Sept. 20, 2006 — -- An outbreak of mumps at Wheaton College, outside Chicago, has spread. As of Tuesday, college officials and the DuPage County Health Department confirmed 19 cases, with another four under investigation.
Of those 19 stricken students, 10 have recovered and returned to class after a nine-day quarantine period, which the county health department requires.
This mumps outbreak is the worst to hit Illinois in 20 years, officials said.
Mumps is not always serious, but it can lead to deafness or meningitis.
Common symptoms are fever, headaches, muscle aches, fatigue, loss of appetite and swollen salivary glands.
If a person is vaccinated against mumps, the risk of getting the disease is usually very low. The Wheaton College Student Health Center is offering a measles, mumps, rubella vaccine (known as the MMR), or a booster vaccine to students.
Wheaton, a Christian liberal arts college, requires that all incoming students be vaccinated against the mumps, unless they have a religious objection. The college policies are consistent with Illinois state vaccination policies.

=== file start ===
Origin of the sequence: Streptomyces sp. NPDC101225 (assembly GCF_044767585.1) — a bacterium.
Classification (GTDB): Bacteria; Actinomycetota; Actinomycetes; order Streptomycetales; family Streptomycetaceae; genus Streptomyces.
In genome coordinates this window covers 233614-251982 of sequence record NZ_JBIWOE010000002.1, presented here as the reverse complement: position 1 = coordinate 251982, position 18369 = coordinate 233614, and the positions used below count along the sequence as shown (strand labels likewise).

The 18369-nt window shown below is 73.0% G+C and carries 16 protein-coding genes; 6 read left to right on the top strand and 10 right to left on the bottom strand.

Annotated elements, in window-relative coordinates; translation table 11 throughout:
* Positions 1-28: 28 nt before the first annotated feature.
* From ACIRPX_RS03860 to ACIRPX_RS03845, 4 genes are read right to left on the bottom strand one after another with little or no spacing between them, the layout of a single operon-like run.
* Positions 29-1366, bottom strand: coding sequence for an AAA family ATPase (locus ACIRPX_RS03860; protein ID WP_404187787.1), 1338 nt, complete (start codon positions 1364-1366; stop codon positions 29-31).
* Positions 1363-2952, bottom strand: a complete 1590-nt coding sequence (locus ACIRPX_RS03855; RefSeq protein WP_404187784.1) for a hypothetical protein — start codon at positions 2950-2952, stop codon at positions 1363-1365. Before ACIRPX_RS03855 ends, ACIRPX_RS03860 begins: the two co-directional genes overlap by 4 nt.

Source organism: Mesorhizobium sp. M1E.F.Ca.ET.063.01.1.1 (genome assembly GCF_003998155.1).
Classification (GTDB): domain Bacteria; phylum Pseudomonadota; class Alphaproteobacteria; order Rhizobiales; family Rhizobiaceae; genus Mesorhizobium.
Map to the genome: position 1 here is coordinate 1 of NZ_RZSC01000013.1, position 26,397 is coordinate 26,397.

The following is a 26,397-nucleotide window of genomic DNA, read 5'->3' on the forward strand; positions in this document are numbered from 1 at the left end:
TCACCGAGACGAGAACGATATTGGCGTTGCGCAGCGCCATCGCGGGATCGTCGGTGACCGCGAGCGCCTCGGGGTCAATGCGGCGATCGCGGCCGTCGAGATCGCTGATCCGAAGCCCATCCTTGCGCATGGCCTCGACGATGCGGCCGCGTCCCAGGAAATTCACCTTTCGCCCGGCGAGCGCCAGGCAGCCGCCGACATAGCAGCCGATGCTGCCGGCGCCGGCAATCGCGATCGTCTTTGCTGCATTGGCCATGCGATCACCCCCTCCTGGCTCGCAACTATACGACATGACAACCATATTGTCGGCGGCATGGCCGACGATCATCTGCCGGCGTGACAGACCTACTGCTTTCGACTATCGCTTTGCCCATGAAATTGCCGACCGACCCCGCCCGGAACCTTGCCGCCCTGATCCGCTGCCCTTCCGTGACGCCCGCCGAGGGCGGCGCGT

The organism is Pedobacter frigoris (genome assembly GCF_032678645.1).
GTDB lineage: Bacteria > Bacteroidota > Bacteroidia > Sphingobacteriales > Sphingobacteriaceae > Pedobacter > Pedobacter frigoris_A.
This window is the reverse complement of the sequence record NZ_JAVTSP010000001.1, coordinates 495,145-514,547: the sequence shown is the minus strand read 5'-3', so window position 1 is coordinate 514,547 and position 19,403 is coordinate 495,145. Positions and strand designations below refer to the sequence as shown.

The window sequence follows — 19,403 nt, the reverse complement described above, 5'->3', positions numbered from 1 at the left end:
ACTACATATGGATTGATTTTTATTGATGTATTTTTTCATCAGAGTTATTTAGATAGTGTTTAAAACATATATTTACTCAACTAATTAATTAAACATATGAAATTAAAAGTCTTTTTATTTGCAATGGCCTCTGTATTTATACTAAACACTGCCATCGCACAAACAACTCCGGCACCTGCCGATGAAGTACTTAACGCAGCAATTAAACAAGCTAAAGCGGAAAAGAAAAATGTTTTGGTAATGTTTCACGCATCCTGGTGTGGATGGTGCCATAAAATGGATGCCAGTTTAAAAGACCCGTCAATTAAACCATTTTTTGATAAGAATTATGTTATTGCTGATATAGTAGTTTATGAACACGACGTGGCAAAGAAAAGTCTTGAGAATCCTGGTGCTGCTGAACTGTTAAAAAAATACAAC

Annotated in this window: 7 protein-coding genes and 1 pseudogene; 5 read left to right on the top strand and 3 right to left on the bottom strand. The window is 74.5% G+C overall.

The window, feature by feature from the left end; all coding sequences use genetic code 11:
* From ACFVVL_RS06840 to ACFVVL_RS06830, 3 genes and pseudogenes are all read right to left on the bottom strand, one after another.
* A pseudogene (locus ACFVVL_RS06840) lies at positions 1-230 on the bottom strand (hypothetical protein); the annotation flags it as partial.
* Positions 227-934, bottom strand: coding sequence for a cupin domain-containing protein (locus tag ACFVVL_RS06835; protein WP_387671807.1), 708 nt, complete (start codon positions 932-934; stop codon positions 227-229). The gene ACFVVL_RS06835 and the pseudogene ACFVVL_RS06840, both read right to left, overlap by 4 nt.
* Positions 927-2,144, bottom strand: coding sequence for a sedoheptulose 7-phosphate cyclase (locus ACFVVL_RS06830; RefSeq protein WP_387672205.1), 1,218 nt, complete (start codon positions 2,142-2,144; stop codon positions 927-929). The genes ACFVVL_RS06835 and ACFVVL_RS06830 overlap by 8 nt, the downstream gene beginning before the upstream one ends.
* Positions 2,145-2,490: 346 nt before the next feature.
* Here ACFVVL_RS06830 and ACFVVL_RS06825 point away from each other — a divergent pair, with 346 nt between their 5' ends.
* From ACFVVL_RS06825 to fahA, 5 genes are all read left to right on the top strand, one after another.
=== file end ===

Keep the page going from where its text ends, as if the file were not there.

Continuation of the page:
Since most of the students were vaccinated against the mumps, the outbreak has baffled health officials, said college spokeswoman Tiffany Self.
"We don't know how the outbreak started, and health officials don't know," said Self. "The health department is investigating, but they don't think they'll have any answers for days or weeks."
In the meantime, the school is reminding its on-campus students to stay clean and be careful. School officials have sent campus updates to students, faculty and staff, and have encouraged anyone who has not been immunized against mumps to get vaccinated.
Signs have been posted in bathrooms to remind students to wash their hands carefully.
Hand sanitizers have been installed around campus and outside the cafeteria. "We're supposed to wash our hands for the sake of students and staff," said Rachel Rienstra, a Wheaton College senior from Philadelphia.
Mumps can hit college staff and professors just as hard as it hits students.
"Professors with families are very concerned," Rienstra said. "I have a pregnant professor who warned us to tell her if we had been near anyone with mumps or had any symptoms because she doesn't want to infect her unborn baby."
The infection spreads through very close contact, so students in dormitories might be more likely to contract the mumps. The Wheaton outbreak "is mostly in the freshman dorms, since they're all so close together," said Rienstra.
Every Wheaton student who has or might have the mumps is going into a nine-day quarantine apartment "unless the students are local," said Self.
"Then we send them home. Mom and Dad might be more comforting than a solitary apartment," she said.